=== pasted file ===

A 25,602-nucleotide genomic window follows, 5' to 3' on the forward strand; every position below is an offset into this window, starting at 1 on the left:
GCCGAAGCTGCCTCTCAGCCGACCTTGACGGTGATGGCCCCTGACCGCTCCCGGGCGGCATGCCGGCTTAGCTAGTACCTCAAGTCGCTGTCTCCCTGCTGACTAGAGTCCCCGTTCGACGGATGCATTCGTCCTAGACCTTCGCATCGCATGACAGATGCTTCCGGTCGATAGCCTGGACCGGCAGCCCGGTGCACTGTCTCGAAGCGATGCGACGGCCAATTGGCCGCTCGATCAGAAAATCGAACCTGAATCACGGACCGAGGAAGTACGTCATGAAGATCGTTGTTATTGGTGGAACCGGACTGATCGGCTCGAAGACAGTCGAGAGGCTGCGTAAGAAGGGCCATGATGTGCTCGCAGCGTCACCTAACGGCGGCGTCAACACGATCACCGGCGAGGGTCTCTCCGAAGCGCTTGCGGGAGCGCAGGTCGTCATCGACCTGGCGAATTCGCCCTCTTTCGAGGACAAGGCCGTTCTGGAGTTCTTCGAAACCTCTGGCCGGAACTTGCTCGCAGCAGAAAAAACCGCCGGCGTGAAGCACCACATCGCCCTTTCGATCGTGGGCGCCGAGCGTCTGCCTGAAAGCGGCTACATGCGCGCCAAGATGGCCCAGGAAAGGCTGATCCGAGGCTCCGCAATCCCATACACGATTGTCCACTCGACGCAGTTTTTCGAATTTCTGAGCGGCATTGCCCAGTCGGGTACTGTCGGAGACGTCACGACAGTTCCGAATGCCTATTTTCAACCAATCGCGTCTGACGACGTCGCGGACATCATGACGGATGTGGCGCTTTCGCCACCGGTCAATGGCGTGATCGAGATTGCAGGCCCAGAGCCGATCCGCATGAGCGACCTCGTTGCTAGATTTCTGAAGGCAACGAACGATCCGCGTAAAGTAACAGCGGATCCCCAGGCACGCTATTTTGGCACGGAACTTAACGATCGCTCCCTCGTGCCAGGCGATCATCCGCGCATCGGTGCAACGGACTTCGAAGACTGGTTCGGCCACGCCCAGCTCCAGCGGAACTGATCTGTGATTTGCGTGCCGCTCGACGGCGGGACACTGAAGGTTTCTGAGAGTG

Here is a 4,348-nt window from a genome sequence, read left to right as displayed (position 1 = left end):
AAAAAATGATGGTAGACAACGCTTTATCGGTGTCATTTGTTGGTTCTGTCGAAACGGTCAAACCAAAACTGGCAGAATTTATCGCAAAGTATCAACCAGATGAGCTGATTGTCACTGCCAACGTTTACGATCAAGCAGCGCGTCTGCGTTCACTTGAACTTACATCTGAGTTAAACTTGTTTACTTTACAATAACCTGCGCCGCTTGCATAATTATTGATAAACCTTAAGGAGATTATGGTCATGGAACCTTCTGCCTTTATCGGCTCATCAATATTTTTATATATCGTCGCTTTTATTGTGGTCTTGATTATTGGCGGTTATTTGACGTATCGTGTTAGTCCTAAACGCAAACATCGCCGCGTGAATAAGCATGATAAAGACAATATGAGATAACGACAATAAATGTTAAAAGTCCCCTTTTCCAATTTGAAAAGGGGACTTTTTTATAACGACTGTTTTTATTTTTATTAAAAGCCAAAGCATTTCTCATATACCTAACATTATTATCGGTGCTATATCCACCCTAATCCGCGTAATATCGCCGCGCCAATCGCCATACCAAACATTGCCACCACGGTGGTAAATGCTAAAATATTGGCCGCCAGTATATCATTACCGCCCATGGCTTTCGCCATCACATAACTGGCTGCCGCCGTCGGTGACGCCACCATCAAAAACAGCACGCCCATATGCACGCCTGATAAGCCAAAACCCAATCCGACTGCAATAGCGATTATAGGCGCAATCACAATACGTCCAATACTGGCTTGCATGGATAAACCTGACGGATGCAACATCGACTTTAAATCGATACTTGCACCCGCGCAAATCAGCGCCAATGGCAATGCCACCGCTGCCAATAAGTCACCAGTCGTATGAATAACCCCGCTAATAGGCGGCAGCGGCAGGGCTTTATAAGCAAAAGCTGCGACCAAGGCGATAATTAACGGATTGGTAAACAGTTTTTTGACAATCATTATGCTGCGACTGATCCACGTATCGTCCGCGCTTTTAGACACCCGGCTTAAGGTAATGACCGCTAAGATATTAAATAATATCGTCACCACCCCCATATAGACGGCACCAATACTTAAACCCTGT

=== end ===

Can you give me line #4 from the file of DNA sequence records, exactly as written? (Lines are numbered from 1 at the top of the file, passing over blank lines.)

AAAAAATGATGGTAGACAACGCTTTATCGGTGTCATTTGTTGGTTCTGTCGAAACGGTCAAACCAAAACTGGCAGAATTTATCGCAAAGTATCAACCAGATGAGCTGATTGTCACTGCCAACGTTTACGATCAAGCAGCGCGTCTGCGTTCACTTGAACTTACATCTGAGTTAAACTTGTTTACTTTACAATAACCTGCGCCGCTTGCATAATTATTGATAAACCTTAAGGAGATTATGGTCATGGAACCTTCTGCCTTTATCGGCTCATCAATATTTTTATATATCGTCGCTTTTATTGTGGTCTTGATTATTGGCGGTTATTTGACGTATCGTGTTAGTCCTAAACGCAAACATCGCCGCGTGAATAAGCATGATAAAGACAATATGAGATAACGACAATAAATGTTAAAAGTCCCCTTTTCCAATTTGAAAAGGGGACTTTTTTATAACGACTGTTTTTATTTTTATTAAAAGCCAAAGCATTTCTCATATACCTAACATTATTATCGGTGCTATATCCACCCTAATCCGCGTAATATCGCCGCGCCAATCGCCATACCAAACATTGCCACCACGGTGGTAAATGCTAAAATATTGGCCGCCAGTATATCATTACCGCCCATGGCTTTCGCCATCACATAACTGGCTGCCGCCGTCGGTGACGCCACCATCAAAAACAGCACGCCCATATGCACGCCTGATAAGCCAAAACCCAATCCGACTGCAATAGCGATTATAGGCGCAATCACAATACGTCCAATACTGGCTTGCATGGATAAACCTGACGGATGCAACATCGACTTTAAATCGATACTTGCACCCGCGCAAATCAGCGCCAATGGCAATGCCACCGCTGCCAATAAGTCACCAGTCGTATGAATAACCCCGCTAATAGGCGGCAGCGGCAGGGCTTTATAAGCAAAAGCTGCGACCAAGGCGATAATTAACGGATTGGTAAACAGTTTTTTGACAATCATTATGCTGCGACTGATCCACGTATCGTCCGCGCTTTTAGACACCCGGCTTAAGGTAATGACCGCTAAGATATTAAATAATATCGTCACCACCCCCATATAGACGGCACCAATACTTAAACCCTGT